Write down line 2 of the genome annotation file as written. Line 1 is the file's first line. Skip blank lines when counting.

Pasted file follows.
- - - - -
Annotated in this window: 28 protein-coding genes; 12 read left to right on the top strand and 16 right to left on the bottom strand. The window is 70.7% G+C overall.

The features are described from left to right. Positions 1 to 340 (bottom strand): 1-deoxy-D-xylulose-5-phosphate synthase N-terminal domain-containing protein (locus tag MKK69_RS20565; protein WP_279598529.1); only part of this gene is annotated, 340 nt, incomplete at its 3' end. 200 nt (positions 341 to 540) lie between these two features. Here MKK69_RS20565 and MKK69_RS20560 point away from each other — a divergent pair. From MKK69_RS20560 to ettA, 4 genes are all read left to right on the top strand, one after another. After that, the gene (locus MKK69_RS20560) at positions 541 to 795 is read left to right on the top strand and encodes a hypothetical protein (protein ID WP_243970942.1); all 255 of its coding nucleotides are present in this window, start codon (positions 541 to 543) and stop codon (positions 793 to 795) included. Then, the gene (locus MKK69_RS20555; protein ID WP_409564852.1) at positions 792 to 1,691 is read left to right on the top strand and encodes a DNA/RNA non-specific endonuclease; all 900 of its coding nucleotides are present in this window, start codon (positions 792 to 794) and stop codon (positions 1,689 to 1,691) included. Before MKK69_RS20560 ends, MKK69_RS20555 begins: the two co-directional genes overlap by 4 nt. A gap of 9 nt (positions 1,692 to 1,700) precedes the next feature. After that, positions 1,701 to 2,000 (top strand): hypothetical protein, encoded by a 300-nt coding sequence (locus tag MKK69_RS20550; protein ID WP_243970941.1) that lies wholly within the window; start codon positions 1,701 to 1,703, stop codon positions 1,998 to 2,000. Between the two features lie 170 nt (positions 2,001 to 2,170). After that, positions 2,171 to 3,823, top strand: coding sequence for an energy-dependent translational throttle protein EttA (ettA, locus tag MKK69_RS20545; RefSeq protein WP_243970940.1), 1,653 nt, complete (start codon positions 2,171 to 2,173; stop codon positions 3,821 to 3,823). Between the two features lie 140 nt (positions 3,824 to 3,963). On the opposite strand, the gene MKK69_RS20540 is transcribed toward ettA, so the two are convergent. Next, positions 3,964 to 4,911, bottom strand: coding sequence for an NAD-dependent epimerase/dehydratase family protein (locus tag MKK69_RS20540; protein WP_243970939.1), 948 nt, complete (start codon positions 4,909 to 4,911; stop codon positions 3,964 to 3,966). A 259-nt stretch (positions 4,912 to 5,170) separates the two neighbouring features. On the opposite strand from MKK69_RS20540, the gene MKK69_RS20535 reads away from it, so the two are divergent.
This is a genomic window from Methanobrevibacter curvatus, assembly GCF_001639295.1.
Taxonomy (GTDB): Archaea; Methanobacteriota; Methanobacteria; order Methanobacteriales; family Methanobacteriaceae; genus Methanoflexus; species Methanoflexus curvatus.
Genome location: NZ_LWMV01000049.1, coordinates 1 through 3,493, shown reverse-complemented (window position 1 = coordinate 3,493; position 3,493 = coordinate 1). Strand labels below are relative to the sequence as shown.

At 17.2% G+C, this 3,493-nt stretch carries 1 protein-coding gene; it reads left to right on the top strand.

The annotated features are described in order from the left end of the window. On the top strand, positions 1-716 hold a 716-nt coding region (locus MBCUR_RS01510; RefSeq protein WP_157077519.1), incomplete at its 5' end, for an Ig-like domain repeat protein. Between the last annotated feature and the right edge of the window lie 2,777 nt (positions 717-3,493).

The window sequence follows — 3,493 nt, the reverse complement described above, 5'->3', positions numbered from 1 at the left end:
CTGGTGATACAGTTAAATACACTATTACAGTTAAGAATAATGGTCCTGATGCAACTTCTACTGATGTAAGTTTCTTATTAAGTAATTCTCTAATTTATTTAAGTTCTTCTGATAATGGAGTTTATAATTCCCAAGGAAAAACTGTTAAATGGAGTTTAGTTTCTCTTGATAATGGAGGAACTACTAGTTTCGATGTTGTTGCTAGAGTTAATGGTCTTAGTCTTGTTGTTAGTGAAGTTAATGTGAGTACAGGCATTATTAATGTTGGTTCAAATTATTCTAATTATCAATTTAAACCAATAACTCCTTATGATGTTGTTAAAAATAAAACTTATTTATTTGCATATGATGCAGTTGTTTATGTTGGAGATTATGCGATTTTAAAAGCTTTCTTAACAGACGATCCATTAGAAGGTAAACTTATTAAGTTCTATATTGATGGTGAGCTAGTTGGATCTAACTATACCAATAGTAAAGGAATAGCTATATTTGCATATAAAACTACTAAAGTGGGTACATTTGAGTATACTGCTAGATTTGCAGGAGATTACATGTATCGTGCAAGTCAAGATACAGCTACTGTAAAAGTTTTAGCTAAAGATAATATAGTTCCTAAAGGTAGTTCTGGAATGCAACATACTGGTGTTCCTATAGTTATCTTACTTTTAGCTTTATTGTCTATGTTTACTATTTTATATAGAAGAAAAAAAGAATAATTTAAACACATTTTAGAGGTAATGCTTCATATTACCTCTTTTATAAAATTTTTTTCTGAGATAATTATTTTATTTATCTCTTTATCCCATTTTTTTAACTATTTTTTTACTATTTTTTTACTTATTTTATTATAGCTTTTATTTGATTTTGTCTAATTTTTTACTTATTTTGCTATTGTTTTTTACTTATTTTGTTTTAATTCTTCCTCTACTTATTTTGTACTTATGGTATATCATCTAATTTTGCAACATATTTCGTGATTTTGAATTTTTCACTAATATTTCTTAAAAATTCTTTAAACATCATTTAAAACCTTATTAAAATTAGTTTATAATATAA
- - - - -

The features are described from left to right. Positions 1 to 340 (bottom strand): 1-deoxy-D-xylulose-5-phosphate synthase N-terminal domain-containing protein (locus tag MKK69_RS20565; protein WP_279598529.1); only part of this gene is annotated, 340 nt, incomplete at its 3' end. 200 nt (positions 341 to 540) lie between these two features. Here MKK69_RS20565 and MKK69_RS20560 point away from each other — a divergent pair. From MKK69_RS20560 to ettA, 4 genes are all read left to right on the top strand, one after another. After that, the gene (locus MKK69_RS20560) at positions 541 to 795 is read left to right on the top strand and encodes a hypothetical protein (protein ID WP_243970942.1); all 255 of its coding nucleotides are present in this window, start codon (positions 541 to 543) and stop codon (positions 793 to 795) included. Then, the gene (locus MKK69_RS20555; protein ID WP_409564852.1) at positions 792 to 1,691 is read left to right on the top strand and encodes a DNA/RNA non-specific endonuclease; all 900 of its coding nucleotides are present in this window, start codon (positions 792 to 794) and stop codon (positions 1,689 to 1,691) included. Before MKK69_RS20560 ends, MKK69_RS20555 begins: the two co-directional genes overlap by 4 nt. A gap of 9 nt (positions 1,692 to 1,700) precedes the next feature. After that, positions 1,701 to 2,000 (top strand): hypothetical protein, encoded by a 300-nt coding sequence (locus tag MKK69_RS20550; protein ID WP_243970941.1) that lies wholly within the window; start codon positions 1,701 to 1,703, stop codon positions 1,998 to 2,000. Between the two features lie 170 nt (positions 2,001 to 2,170). After that, positions 2,171 to 3,823, top strand: coding sequence for an energy-dependent translational throttle protein EttA (ettA, locus tag MKK69_RS20545; RefSeq protein WP_243970940.1), 1,653 nt, complete (start codon positions 2,171 to 2,173; stop codon positions 3,821 to 3,823). Between the two features lie 140 nt (positions 3,824 to 3,963). On the opposite strand, the gene MKK69_RS20540 is transcribed toward ettA, so the two are convergent. Next, positions 3,964 to 4,911, bottom strand: coding sequence for an NAD-dependent epimerase/dehydratase family protein (locus tag MKK69_RS20540; protein WP_243970939.1), 948 nt, complete (start codon positions 4,909 to 4,911; stop codon positions 3,964 to 3,966). A 259-nt stretch (positions 4,912 to 5,170) separates the two neighbouring features. On the opposite strand from MKK69_RS20540, the gene MKK69_RS20535 reads away from it, so the two are divergent.